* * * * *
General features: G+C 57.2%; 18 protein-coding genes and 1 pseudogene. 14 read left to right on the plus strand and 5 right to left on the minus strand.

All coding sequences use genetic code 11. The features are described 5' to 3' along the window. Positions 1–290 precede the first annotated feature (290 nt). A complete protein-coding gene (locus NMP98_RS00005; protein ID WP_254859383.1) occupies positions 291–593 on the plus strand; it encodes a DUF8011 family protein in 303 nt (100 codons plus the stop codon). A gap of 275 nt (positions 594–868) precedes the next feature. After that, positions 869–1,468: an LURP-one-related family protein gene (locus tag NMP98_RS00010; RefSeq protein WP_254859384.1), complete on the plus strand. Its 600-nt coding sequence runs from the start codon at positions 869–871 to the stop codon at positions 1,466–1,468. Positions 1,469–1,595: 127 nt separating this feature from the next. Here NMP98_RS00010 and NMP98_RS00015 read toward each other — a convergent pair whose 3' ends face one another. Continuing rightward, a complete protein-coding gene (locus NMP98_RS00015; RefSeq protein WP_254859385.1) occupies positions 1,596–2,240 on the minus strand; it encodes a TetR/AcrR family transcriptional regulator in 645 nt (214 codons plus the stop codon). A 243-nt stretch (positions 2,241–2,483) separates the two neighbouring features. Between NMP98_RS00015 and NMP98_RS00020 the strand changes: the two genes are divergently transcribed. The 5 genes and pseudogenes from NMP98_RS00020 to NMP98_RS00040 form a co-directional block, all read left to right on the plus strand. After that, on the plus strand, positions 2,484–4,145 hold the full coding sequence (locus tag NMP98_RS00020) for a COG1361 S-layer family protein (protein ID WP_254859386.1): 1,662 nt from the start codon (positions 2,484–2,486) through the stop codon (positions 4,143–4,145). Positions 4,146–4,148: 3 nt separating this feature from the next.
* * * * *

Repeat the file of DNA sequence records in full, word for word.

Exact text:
General features: G+C 57.2%; 18 protein-coding genes and 1 pseudogene. 14 read left to right on the plus strand and 5 right to left on the minus strand.

All coding sequences use genetic code 11. The features are described 5' to 3' along the window. Positions 1–290 precede the first annotated feature (290 nt). A complete protein-coding gene (locus NMP98_RS00005; protein ID WP_254859383.1) occupies positions 291–593 on the plus strand; it encodes a DUF8011 family protein in 303 nt (100 codons plus the stop codon). A gap of 275 nt (positions 594–868) precedes the next feature. After that, positions 869–1,468: an LURP-one-related family protein gene (locus tag NMP98_RS00010; RefSeq protein WP_254859384.1), complete on the plus strand. Its 600-nt coding sequence runs from the start codon at positions 869–871 to the stop codon at positions 1,466–1,468. Positions 1,469–1,595: 127 nt separating this feature from the next. Here NMP98_RS00010 and NMP98_RS00015 read toward each other — a convergent pair whose 3' ends face one another. Continuing rightward, a complete protein-coding gene (locus NMP98_RS00015; RefSeq protein WP_254859385.1) occupies positions 1,596–2,240 on the minus strand; it encodes a TetR/AcrR family transcriptional regulator in 645 nt (214 codons plus the stop codon). A 243-nt stretch (positions 2,241–2,483) separates the two neighbouring features. Between NMP98_RS00015 and NMP98_RS00020 the strand changes: the two genes are divergently transcribed. The 5 genes and pseudogenes from NMP98_RS00020 to NMP98_RS00040 form a co-directional block, all read left to right on the plus strand. After that, on the plus strand, positions 2,484–4,145 hold the full coding sequence (locus tag NMP98_RS00020) for a COG1361 S-layer family protein (protein ID WP_254859386.1): 1,662 nt from the start codon (positions 2,484–2,486) through the stop codon (positions 4,143–4,145). Positions 4,146–4,148: 3 nt separating this feature from the next.